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The George Floyd Case: In the Chauvin trial, it was the jury's turn

The George Floyd Case: In the Chauvin trial, it was the jury’s turn

One of the most watched criminal cases in recent US history is now in jury hands: they must decide whether ex-white cop Derek Chauvin was responsible for the murder of African American George Floyd. Chauvin faces a long prison sentence if convicted.

The prospects for the trial are enormous in the United States: Many people, including most blacks, hope for a verdict that will lead by example against racism and police violence.

If Chauvin is acquitted or given a short prison sentence, mass protests are likely. Minnesota Gov. Tim Falls mobilized the National Guard and asked for more help. He and Minneapolis Mayor Jacob Frye urged people to demonstrate peacefully after the verdict was announced and to not allow “chaos.”

Facebook, too, fears violence – and is taking precautions. The network said online that parts of Minneapolis have been declared an internally high-risk area. Therefore, Facebook will delete all calls to bring weapons there. Additional measures will also be taken to stop the spread of false information.

The main proceedings against Chauvin were ended Monday afternoon (local time) with closing arguments from the prosecution and defense. Attorney General Steve Schleicher argued that Chauvin’s excessive and powerful use of force killed Floyd. Floyd asked Chauvin to allow him to breathe until his last breath, as he knelt down on him for nine minutes and 29 seconds, Schleicher told the jury. He said Chauvin had “shockingly” violated police guidelines on the permitted use of force and should be condemned. “It wasn’t a police operation, it was a murder,” said Schleicher.

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The attorney general continued to tell the jury that Floyd’s struggle to stay under Chauvin’s knee lasted 9 minutes 29 seconds – even though Floyd was only arrested on suspicion of paying with fake $ 20 bills. Schleicher stated that Floyd asked Chauvin 27 times in the first five minutes to allow him to breathe before he was silent.

Chauvin’s defense attorney, Eric Nelson, asserted his client’s innocence. He said his actions in Chauvin’s arrest were a legitimate use of force as part of a “dynamic” police operation because Floyd had resisted the arrest. There are also legitimate doubts as to why Floyd died. Nelson said that the prosecution has not proven his client’s guilt beyond a reasonable doubt, which is why there must be an acquittal.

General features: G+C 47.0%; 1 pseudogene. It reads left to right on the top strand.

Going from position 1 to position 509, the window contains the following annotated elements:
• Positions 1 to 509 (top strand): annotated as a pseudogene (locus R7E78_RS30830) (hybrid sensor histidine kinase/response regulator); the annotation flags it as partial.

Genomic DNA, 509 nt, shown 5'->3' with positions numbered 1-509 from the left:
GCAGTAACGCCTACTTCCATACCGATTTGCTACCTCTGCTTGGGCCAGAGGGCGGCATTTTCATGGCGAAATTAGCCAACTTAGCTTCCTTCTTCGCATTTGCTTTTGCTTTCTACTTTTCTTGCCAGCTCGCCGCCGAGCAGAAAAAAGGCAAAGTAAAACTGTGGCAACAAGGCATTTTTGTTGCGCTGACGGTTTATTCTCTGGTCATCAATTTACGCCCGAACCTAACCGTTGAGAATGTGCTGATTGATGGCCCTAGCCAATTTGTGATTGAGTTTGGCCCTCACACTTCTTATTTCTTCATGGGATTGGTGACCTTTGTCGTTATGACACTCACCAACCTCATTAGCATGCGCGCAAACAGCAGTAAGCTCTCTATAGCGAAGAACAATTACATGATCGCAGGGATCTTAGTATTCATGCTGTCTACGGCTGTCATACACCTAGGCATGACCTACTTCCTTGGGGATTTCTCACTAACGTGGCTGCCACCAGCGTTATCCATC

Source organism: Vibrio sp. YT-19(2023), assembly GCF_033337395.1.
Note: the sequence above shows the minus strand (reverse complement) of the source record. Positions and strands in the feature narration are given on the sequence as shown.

46-year-old Floyd was killed in detention in Minneapolis on May 25 last year. Videos documented how the police pushed the unarmed man to the ground. Chauvin pressed his knee to Floyd’s neck for about nine minutes while Floyd pleaded with him to breathe. According to the autopsy, Floyd was lost and died soon afterwards.

The decision of guilt or innocence in the US legal system rests with the jury. There is no time limit for advising the twelve jury members – they can make the decision within an hour or a week later, Judge Peter Cahill explained last week. The court gave them a 14-page document containing instructions to assist them in their deliberations. The jury is no longer allowed to return home during interviews, but is housed in a hotel. For security reasons, the jury will remain anonymous until further notice.

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Jury selection took a long time in this case. Defense attorneys, prosecutors, and the court interviewed dozens of candidates for two and a half weeks in order to find a more fair and impartial jury, despite the great importance of the case. The prosecution also wanted to ensure that blacks and other minorities were adequately represented on the jury.

The most dangerous charge against Chauvin is second-degree murder. They have been imprisoned for up to 40 years in the US state of Minnesota. According to German law, this would be more like manslaughter. In addition, Chauvin is also accused of committing third-degree murder, which can carry a sentence of up to 25 years in prison. He must also be held accountable for the second-degree manslaughter, which is followed by ten years in prison. According to German law, this charge is consistent with negligent homicide. Chauvin has pleaded not guilty.

Floyd’s fate sparked a wave of demonstrations against racism and police violence in the United States amid the pandemic – and became the largest protest movement in decades.

The Minneapolis trial is taking place under tight security. The police and the National Guard have already significantly bolstered their presence in the city, and many stores have already fortified their facades for fear of riots. Protests broke out in Minneapolis after Floyd’s death. Several buildings were set ablaze.

Chauvin was released after the accident. He was released on bail and was present throughout the trial. In addition to Chauvin, three other former police officers who participated in the operation against Floyd, who will be brought to trial in a separate trial, have been charged starting August 23. They are charged with helping. They also can face lengthy prison sentences.

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